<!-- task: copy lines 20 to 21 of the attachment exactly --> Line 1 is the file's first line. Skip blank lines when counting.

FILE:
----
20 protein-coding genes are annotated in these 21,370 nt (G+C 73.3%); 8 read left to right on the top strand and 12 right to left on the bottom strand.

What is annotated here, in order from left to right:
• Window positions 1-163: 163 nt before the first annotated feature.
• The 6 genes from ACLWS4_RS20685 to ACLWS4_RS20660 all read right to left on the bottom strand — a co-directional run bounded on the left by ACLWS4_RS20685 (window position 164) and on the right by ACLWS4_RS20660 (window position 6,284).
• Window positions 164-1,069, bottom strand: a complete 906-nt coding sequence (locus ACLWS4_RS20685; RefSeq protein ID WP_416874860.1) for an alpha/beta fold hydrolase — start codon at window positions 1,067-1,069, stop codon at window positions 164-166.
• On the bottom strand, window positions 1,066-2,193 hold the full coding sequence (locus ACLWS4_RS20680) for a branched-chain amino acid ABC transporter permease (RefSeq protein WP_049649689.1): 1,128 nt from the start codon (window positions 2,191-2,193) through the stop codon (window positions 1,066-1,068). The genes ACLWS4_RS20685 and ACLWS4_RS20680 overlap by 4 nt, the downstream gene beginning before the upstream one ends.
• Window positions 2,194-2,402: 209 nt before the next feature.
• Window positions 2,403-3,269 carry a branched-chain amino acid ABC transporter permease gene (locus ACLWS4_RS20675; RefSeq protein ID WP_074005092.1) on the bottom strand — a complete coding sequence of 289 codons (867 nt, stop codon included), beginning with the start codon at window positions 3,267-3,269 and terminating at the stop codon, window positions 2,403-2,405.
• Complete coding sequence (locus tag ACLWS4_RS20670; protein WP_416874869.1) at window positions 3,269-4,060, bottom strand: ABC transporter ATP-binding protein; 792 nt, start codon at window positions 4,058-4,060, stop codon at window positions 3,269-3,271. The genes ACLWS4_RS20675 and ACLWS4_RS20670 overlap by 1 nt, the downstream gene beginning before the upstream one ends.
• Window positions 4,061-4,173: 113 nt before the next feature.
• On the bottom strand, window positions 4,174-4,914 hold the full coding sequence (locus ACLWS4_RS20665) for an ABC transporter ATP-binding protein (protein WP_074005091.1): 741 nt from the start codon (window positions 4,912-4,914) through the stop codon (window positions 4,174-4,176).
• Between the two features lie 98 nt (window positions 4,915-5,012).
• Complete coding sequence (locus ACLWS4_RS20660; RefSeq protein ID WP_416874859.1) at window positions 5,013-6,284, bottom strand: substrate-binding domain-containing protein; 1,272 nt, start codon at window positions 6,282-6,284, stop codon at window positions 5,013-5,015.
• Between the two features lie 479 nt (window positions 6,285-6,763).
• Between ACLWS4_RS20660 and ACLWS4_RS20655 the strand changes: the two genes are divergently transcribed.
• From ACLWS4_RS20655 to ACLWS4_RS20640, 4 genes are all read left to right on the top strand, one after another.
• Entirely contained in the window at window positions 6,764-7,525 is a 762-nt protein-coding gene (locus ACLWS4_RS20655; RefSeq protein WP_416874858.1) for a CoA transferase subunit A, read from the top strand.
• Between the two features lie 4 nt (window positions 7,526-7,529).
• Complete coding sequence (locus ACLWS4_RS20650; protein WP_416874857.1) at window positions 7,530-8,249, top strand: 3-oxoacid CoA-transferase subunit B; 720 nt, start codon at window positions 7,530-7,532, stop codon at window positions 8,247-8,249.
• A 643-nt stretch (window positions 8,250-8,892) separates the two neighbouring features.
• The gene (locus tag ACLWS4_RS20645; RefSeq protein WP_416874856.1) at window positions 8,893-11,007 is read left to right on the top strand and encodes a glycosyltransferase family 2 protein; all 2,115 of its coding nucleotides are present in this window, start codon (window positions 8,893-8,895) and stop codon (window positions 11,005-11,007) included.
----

• A 643-nt stretch (window positions 8,250-8,892) separates the two neighbouring features.
• The gene (locus tag ACLWS4_RS20645; RefSeq protein WP_416874856.1) at window positions 8,893-11,007 is read left to right on the top strand and encodes a glycosyltransferase family 2 protein; all 2,115 of its coding nucleotides are present in this window, start codon (window positions 8,893-8,895) and stop codon (window positions 11,005-11,007) included.